mysql> deallocate prepare stmt;


This just tells the server to get rid of all the resources associated with the statement handle, and to forget about the statement handle as well.

Some links


Although it does not seem that the prepared statement syntax was designed for it (word is there will be true dynamic sql support in MySQL 5.1 in the form of the EXECUTE IMMEDIATE syntax), it sure does the job. If you want to read some articles on actually using this feature for a real purpose, check out these links:


"The Wizard revisited"

By Beat Vontobel

"The power of dynamic queries"

by Giuseppe Maxia

"Scheduling Stored Procedure Execution"

by yours truly

107 comments:

Anonymous said...

Excellent article - helped me with my problem in a quick and concise manner. A+

Sören said...

That helped a lot! Thank you!

joannmarii said...

Helped in my problem: I needed to load data to myTable_A, myTable_B or myTable_C, where A, B or C is given as a parameter.

Article written very clearly.
Very helpful information.
Thanks

Anonymous said...

I tried dynamic SQL as you show here for creating a procedure, not to run dynamically, but just to be created once dynamically. And I got the error
"This command is not supported in the prepared statement protocal yet." ErrorNr 1295. Using MySQL 5.0.37. What is my problem?

Code Follows:

use her_db;

set @other_db = "his_db" ;

set @my_proc = concat('CREATE PROCEDURE `POPULATE_LANGUAGES` () BEGIN INSERT INTO ', @other_db, '.languages (name, code) (select Language.name, Language.id from Language); END' ) ;

PREPARE pop_lang_proc FROM @my_proc ;

Roland Bouman said...

Hi!

Well, the problem is just as advertised by the error message: you cannot create stored procedures (yet) using the prepare syntax.

It's a pity - but that's how it is. There are ways to work around it though:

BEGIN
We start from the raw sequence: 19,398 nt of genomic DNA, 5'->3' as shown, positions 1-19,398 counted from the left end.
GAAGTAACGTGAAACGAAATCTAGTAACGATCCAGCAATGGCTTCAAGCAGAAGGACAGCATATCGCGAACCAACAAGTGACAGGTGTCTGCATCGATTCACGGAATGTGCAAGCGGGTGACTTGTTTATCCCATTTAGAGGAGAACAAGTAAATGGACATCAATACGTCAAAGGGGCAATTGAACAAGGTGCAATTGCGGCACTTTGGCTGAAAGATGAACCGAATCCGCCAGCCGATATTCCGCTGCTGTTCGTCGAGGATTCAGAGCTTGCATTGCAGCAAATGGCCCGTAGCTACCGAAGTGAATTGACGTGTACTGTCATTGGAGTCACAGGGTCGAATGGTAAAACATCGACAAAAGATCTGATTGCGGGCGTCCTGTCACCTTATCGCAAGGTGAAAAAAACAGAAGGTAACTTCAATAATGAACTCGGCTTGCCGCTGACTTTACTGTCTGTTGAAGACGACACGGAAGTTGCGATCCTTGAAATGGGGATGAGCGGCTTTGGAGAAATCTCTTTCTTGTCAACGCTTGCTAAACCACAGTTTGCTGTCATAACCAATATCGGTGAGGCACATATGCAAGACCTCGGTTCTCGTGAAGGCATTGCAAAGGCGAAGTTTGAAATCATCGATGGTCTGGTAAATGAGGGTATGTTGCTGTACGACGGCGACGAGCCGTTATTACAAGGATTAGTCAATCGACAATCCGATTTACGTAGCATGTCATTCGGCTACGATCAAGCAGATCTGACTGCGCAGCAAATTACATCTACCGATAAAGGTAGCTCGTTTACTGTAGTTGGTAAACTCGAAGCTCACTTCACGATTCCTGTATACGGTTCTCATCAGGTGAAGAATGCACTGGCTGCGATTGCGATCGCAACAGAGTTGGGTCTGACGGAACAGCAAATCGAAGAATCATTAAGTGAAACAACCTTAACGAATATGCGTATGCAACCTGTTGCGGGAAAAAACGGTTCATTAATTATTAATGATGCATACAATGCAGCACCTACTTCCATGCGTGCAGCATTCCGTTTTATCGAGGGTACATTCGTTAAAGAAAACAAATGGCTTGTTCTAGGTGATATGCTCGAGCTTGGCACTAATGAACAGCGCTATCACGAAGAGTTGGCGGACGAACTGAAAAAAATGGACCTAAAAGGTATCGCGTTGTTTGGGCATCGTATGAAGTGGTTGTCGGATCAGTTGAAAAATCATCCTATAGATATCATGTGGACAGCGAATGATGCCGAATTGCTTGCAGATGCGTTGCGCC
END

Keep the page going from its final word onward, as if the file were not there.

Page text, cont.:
If you are adventurous, check out this article by Giuseppe Maxia. He explains how you can create stored procedures dynamically by directly inserting the procedure text into the mysql.proc table:
http://datacharmer.blogspot.com/
(search blog for "Higher Order MySQL")

Anonymous said...

Simply A+

1Store said...

I found it doesn't support multiple lines

such as

'
select count(*) from table1;
select count(*) from table2;

'

Anyone else get errors with multiple lines?

Roland Bouman said...

Hi Store1,

PREPARE does not support 'batching' of statements.

Murali.V said...

Hi Rouland,

Is that any way i can get the values in to a variable after executing the statement?

i.e,

Something like this,
SET @vSql := 'SELECT COUNT(*) FROM mytable';
PREPARE vStmt FROM @vSql;
EXECUTE vStmt INTO @vResult;

-Murali

Murali.V said...

Sorry for Disturbing you,

I got the solution by myself.

Here it is,

SET @vSql := 'SELECT COUNT(*) INTO @vResult FROM mytable';
PREPARE vStmt FROM @vSql;
EXECUTE vStmt;
SELECT @vResult;

Anyway Thanks,
Murali

Michele said...

hi! great article, but i've got an question..

i've done a stored procedure that modify multiple table, when i call this procedure into a trigger don't do any modification,
in the same way when i do a "stand-alone" call to this procedure (es: CALL proc(2); ) it works.. it's a not implemented yet funcionality in MySQL 5.0.51a-9+lenny2 ? thanks and sorry for my bad english ;)

Roland Bouman said...

Hi!

I have to see code and error messages, else I won't look into it.

Flopsy said...

First, I just wanted to say great blog! You should write a book :)


I need to create a prepared statement that will return more than one row. It made me think at first I needed to use a cursor, but it never worked.

I'll try to use a short example.

DECLARE v_county VARCHAR(1000);

-- Prepare stmt:
prepare stmt_listings from
select
record_id as "custom11",
from table_nm
where (?)
;

-- cursor stmt for using var:
DECLARE cur_county_ouput CURSOR FOR
select DISTINCT GROUP_CONCAT(CONCAT('f.fips_county_nm like ',Quote(CONCAT(title,'%'))) ORDER BY title ASC SEPARATOR ' OR ') as counties from table_nm where level=2 order by title ASC ;

-- fetch cursor:
OPEN cur_county_ouput;
FETCH cur_county_ouput INTO v_county;
CLOSE cur_county_ouput;

-- execute stmt:
EXECUTE stmt_listing USING v_county;

At this point I need to loop through the executed statement results. any idea how I could do this?

thanks,
Sara

Roland Bouman said...

Hi Flopsy,

thanks for your kind words!

Actually, I am co-author to a book. It's called the MySQL 5.1 Cluster Certification Study Guide (ISBN 595352502, 380 pages, $40.00)